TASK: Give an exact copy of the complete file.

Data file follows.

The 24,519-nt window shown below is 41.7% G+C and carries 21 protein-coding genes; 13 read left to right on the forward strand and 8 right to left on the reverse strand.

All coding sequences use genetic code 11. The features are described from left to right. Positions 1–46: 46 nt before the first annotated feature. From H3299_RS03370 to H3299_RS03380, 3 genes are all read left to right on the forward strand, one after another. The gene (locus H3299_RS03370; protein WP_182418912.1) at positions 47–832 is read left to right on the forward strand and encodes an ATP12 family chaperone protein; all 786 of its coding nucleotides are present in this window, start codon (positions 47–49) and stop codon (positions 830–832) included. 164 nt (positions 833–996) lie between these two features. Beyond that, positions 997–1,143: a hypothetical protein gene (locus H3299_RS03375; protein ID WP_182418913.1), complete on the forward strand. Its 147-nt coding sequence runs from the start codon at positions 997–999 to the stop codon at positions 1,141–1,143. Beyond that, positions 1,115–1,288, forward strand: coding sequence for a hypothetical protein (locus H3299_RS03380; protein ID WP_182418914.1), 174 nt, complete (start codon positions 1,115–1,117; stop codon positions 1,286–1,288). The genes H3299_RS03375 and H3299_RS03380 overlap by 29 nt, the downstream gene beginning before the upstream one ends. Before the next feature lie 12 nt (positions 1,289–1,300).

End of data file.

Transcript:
The 24,519-nt window shown below is 41.7% G+C and carries 21 protein-coding genes; 13 read left to right on the forward strand and 8 right to left on the reverse strand.

All coding sequences use genetic code 11. The features are described from left to right. Positions 1–46: 46 nt before the first annotated feature. From H3299_RS03370 to H3299_RS03380, 3 genes are all read left to right on the forward strand, one after another. The gene (locus H3299_RS03370; protein WP_182418912.1) at positions 47–832 is read left to right on the forward strand and encodes an ATP12 family chaperone protein; all 786 of its coding nucleotides are present in this window, start codon (positions 47–49) and stop codon (positions 830–832) included. 164 nt (positions 833–996) lie between these two features. Beyond that, positions 997–1,143: a hypothetical protein gene (locus H3299_RS03375; protein ID WP_182418913.1), complete on the forward strand. Its 147-nt coding sequence runs from the start codon at positions 997–999 to the stop codon at positions 1,141–1,143. Beyond that, positions 1,115–1,288, forward strand: coding sequence for a hypothetical protein (locus H3299_RS03380; protein ID WP_182418914.1), 174 nt, complete (start codon positions 1,115–1,117; stop codon positions 1,286–1,288). The genes H3299_RS03375 and H3299_RS03380 overlap by 29 nt, the downstream gene beginning before the upstream one ends. Before the next feature lie 12 nt (positions 1,289–1,300).